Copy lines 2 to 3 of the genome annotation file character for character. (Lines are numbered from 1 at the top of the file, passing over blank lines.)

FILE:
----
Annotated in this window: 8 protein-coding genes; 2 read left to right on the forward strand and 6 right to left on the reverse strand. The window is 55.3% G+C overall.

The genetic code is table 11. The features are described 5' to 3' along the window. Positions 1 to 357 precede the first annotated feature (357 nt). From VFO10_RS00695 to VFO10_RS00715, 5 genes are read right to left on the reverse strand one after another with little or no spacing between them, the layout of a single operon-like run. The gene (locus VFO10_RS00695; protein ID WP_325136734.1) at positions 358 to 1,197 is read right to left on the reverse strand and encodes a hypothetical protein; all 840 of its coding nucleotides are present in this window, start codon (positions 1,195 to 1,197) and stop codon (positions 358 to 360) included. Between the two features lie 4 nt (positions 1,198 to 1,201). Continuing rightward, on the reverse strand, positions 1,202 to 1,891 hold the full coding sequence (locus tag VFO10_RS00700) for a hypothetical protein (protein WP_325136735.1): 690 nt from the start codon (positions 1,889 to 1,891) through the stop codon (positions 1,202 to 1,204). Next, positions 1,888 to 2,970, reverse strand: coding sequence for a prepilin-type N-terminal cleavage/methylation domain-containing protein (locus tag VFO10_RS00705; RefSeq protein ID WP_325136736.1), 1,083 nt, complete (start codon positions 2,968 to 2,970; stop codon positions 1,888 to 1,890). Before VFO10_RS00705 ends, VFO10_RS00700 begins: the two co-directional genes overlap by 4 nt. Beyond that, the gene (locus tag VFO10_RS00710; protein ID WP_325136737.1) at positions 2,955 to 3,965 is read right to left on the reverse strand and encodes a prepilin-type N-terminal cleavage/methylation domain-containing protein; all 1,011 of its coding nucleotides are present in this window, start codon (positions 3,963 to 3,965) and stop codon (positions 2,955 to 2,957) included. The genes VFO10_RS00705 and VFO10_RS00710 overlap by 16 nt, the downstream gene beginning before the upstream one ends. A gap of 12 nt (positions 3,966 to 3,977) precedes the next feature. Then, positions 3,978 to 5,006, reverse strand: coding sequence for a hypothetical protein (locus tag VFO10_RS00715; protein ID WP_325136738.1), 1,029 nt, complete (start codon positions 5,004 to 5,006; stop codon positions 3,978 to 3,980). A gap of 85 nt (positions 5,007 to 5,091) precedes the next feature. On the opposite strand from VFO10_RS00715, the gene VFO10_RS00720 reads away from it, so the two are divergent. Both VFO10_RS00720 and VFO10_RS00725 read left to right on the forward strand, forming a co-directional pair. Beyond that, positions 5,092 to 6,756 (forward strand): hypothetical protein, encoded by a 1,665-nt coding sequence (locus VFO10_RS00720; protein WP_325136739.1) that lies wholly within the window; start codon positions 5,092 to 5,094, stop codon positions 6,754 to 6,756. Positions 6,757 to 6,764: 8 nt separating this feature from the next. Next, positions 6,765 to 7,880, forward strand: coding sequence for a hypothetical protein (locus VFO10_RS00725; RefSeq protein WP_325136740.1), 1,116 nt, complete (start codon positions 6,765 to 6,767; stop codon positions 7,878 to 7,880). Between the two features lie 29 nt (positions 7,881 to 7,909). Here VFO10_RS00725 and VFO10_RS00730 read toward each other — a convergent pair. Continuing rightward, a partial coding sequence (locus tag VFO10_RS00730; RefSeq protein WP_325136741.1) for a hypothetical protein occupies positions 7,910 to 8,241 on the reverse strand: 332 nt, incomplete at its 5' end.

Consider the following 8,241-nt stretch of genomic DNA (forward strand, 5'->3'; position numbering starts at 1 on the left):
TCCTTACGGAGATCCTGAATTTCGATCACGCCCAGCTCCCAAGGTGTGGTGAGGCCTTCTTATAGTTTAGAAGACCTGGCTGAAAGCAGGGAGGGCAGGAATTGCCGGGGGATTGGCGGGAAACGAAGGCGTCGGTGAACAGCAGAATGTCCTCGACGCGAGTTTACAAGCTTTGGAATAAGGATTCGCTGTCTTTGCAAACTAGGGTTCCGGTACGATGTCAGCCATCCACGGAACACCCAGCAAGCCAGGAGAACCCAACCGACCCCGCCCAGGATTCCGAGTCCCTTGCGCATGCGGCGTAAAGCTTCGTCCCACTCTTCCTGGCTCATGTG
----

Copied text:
The genetic code is table 11. The features are described 5' to 3' along the window. Positions 1 to 357 precede the first annotated feature (357 nt). From VFO10_RS00695 to VFO10_RS00715, 5 genes are read right to left on the reverse strand one after another with little or no spacing between them, the layout of a single operon-like run. The gene (locus VFO10_RS00695; protein ID WP_325136734.1) at positions 358 to 1,197 is read right to left on the reverse strand and encodes a hypothetical protein; all 840 of its coding nucleotides are present in this window, start codon (positions 1,195 to 1,197) and stop codon (positions 358 to 360) included. Between the two features lie 4 nt (positions 1,198 to 1,201). Continuing rightward, on the reverse strand, positions 1,202 to 1,891 hold the full coding sequence (locus tag VFO10_RS00700) for a hypothetical protein (protein WP_325136735.1): 690 nt from the start codon (positions 1,889 to 1,891) through the stop codon (positions 1,202 to 1,204). Next, positions 1,888 to 2,970, reverse strand: coding sequence for a prepilin-type N-terminal cleavage/methylation domain-containing protein (locus tag VFO10_RS00705; RefSeq protein ID WP_325136736.1), 1,083 nt, complete (start codon positions 2,968 to 2,970; stop codon positions 1,888 to 1,890). Before VFO10_RS00705 ends, VFO10_RS00700 begins: the two co-directional genes overlap by 4 nt. Beyond that, the gene (locus tag VFO10_RS00710; protein ID WP_325136737.1) at positions 2,955 to 3,965 is read right to left on the reverse strand and encodes a prepilin-type N-terminal cleavage/methylation domain-containing protein; all 1,011 of its coding nucleotides are present in this window, start codon (positions 3,963 to 3,965) and stop codon (positions 2,955 to 2,957) included. The genes VFO10_RS00705 and VFO10_RS00710 overlap by 16 nt, the downstream gene beginning before the upstream one ends. A gap of 12 nt (positions 3,966 to 3,977) precedes the next feature. Then, positions 3,978 to 5,006, reverse strand: coding sequence for a hypothetical protein (locus tag VFO10_RS00715; protein ID WP_325136738.1), 1,029 nt, complete (start codon positions 5,004 to 5,006; stop codon positions 3,978 to 3,980). A gap of 85 nt (positions 5,007 to 5,091) precedes the next feature. On the opposite strand from VFO10_RS00715, the gene VFO10_RS00720 reads away from it, so the two are divergent. Both VFO10_RS00720 and VFO10_RS00725 read left to right on the forward strand, forming a co-directional pair. Beyond that, positions 5,092 to 6,756 (forward strand): hypothetical protein, encoded by a 1,665-nt coding sequence (locus VFO10_RS00720; protein WP_325136739.1) that lies wholly within the window; start codon positions 5,092 to 5,094, stop codon positions 6,754 to 6,756. Positions 6,757 to 6,764: 8 nt separating this feature from the next. Next, positions 6,765 to 7,880, forward strand: coding sequence for a hypothetical protein (locus VFO10_RS00725; RefSeq protein WP_325136740.1), 1,116 nt, complete (start codon positions 6,765 to 6,767; stop codon positions 7,878 to 7,880). Between the two features lie 29 nt (positions 7,881 to 7,909). Here VFO10_RS00725 and VFO10_RS00730 read toward each other — a convergent pair. Continuing rightward, a partial coding sequence (locus tag VFO10_RS00730; RefSeq protein WP_325136741.1) for a hypothetical protein occupies positions 7,910 to 8,241 on the reverse strand: 332 nt, incomplete at its 5' end.

Consider the following 8,241-nt stretch of genomic DNA (forward strand, 5'->3'; position numbering starts at 1 on the left):